The Hitman games are video games distilled to their rawest essence: You’re dropped into a richly realized world to live out a wild fantasy. I love the series because of just how unprentious it is - This game knows exactly what it wants to be and it excels at it.
You are a hitman. A contract killer. A stone cold badass. The game plops you off in some setting, you find some people and you kill them. That’s it.
Nominally there is a plot but it’s generic and fairly dumb.
The richness of these games lies in their execution (ha!) not their premise. Each level is isolated from the others and relatively constrained. This means the developers can (and do) pay particular attention to every facet of the level design. In fact, that kind of is the game. There’s tons of side characters going about their daily business. There’s mini levels within the levels each with its own security and tripwires. There’s multiple ways to kill your target. There’s plotlines within plotlines within plotlines for the characters and the side characters and the side side characters.
This is great stuff! Hitman feels real because the developers could pay attention to each level individually and didn’t have to make a sprawling, generic world.
Whenever the series tries to hew away from its standard formula, it bungles it. This was my experience with the “online” section.
It worked fine for the first 4 hours (it took me ~14 hours to beat). Then it crashed. I don’t mean just the online service, the entire game crashed because the online service dropped. I could never go back online after this. It would hang on “Authenticating…” forever and then fail. If Steam ever went offline or the internet would hiccup, the game would crash. I eventually just booted it up offline and forgot about the online portion.
Unfortunately, this meant that I got no feedback on how the mission went. Not that that matters I guess? But it would have been nice to have the scoring system offline as well, even if this was just transient to your local session.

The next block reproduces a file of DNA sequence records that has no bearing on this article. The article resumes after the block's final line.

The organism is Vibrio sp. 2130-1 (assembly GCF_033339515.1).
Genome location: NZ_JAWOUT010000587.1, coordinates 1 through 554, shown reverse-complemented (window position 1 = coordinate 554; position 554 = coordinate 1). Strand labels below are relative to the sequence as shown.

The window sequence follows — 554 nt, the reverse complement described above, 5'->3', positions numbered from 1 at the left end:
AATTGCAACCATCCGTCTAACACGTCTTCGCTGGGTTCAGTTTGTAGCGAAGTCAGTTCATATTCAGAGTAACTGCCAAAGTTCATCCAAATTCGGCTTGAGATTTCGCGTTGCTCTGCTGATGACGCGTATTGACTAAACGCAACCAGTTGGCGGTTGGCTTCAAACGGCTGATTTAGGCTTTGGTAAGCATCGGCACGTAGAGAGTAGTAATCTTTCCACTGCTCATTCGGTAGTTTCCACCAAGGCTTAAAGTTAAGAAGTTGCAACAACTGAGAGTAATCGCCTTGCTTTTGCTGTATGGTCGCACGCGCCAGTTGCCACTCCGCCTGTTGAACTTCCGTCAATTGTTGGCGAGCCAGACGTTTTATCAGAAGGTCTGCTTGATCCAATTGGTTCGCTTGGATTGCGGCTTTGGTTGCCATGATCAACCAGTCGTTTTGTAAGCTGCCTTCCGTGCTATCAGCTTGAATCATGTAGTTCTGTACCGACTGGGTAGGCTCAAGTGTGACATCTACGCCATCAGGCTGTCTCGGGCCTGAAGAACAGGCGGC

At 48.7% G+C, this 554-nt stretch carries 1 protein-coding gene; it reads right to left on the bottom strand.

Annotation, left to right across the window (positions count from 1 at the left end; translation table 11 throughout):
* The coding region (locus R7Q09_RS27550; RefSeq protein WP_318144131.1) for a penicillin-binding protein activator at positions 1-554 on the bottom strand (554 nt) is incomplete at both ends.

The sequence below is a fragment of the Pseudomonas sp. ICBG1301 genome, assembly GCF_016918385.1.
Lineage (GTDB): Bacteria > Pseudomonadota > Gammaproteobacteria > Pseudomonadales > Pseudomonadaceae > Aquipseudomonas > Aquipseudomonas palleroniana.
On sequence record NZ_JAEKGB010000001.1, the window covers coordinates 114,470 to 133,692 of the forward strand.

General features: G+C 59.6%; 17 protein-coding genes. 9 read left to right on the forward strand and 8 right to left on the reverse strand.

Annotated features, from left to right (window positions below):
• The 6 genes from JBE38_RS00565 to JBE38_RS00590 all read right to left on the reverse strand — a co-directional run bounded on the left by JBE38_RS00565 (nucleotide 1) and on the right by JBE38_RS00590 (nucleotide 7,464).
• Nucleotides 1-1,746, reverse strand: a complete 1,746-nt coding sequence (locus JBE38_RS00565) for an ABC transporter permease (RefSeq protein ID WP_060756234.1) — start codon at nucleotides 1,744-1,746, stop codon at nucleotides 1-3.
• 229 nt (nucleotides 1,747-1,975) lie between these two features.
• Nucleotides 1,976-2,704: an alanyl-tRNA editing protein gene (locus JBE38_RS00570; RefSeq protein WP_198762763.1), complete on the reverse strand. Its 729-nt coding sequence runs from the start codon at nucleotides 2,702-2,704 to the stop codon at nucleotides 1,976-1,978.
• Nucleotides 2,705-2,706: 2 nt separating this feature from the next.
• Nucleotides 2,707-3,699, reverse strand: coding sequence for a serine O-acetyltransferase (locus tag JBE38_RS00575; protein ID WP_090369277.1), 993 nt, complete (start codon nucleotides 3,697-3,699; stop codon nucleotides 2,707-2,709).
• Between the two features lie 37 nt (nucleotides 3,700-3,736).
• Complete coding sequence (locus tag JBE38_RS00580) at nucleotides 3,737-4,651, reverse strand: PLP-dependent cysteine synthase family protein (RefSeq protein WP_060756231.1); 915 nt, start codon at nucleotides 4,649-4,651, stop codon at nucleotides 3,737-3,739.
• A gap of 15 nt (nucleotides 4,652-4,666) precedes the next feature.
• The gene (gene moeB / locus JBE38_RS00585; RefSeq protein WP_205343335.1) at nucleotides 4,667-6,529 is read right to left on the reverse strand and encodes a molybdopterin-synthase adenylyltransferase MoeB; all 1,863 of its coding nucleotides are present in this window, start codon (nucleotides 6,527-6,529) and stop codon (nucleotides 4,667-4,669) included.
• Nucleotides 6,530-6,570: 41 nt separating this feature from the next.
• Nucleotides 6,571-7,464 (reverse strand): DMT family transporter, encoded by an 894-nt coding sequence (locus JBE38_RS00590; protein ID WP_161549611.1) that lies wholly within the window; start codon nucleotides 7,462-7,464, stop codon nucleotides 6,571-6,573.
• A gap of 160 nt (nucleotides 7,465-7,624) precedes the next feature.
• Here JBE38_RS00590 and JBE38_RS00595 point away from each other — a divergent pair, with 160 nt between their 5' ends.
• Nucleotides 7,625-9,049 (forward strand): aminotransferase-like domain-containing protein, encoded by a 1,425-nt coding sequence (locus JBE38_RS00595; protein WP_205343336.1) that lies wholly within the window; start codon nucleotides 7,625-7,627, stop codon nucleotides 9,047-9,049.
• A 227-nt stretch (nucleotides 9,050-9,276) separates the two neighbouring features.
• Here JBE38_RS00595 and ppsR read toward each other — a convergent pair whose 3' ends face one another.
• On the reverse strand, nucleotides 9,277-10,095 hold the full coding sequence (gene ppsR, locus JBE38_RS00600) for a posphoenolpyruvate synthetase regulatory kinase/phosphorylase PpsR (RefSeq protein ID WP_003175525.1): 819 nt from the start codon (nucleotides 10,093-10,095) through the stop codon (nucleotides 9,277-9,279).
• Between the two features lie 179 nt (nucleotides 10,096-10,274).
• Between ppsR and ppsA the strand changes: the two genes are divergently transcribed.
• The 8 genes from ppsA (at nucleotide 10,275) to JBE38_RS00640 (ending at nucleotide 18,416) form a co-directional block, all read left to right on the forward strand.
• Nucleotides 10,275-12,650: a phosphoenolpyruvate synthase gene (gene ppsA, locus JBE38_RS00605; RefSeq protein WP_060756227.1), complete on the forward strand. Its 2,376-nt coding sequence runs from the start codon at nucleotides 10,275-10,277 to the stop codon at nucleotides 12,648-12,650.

Is the series really that popular that it warrants an online leaderboard? I don’t really think so and I wish they had focused more of their time on what they are good at instead of bootstrapping an online portion onto the game.
I think their DLC model actually makes a ton of sense. The game is so easily segmented since each mission is a mini video game on its own that breaking out additional levels into DLC packs works well.
After I beat the main game I’d had my fair share of debauchery so I didn’t buy any extra packs, but I could have! And only spent money on those that I wanted to play.
The oddity is that their DLC packs don’t make a ton of sense. I bought the “Gold” edition which strangely did not include all the DLC or past versions (?) of the game. For that you need the “Legacy” pack. Ok, but there’s also a mad scientist DLC that’s seperate?
This isn’t really a problem for me since like I said, I was fairly content with what I got. It’s more just a confusing purchase experience.
When MGSV came out there was a lot of talk about how it gave you “complete freedom” to choose how you complete a mission.
The same deal with Hitman 2. You’re given complete freedom to kill the targets how you choose. If you want to follow the games plotline and push them into a well after poising them, have at it!
Want to be a no-nonsense classic killer who sneaks in their window at night? Go for it!
This is generally touted as a positive - the game gives you freedom of choice and doesn’t punish one style of play. And to be clear, I do think it’s a positive, but I also think it’s a little disengenous for reviews and developers to say that they don’t punish certain styles of play.
For instance, in MGSV if you gun down everybody or run in with a robot walker, the game tallies up your score and prints a giant “F” on the screen.
How is this not punishing you? A score is supposed to be a reflection of how well you did and you’re telling me I did awful, while also saying “oh well you can tackle it however you want!”
You can’t have both! Either you punish me or you don’t and giving me an F is a punishment. Hitman 2 does this in spades and it’s maddening.
In the Ark level, I found an unintentionally great sniping spot to kill the target. Eschewing the games intended plotline, I decided to snipe her from a distance. I then got a lower mission score for it not being a “natural” kill.
In another instance, I was able to lure my target into a bathroom and then electricute him to death. This is a seemingly accidental death just as much as the main plotlines, but my score got docked anyway.
I understand that these games need a way to encourage you to play them “as-intended” but the gameplay itself should encourage that not a lazily pasted “score” at the end.
These games don’t take themselves super seriously and that’s great. We need more games like this. At various points, the badass super killer dresses up in mascot’s uniforms, lingerie, a stoner dude, you get the idea.
The game really leans into its sandboxyness and allows you to do pretty much anything, including silly stuff. At one point, my wife and I went on an axe murdering spree just because we could.
There’s some side-splitting snippets of dialogue and hilariously bitchy targets that you get to kill. All in all, it’s a fantastic gaming experience because of just how narrow its scope is: You’re a Hitman. You kill people. That’s it. How can we make this interesting?tags: posts - video games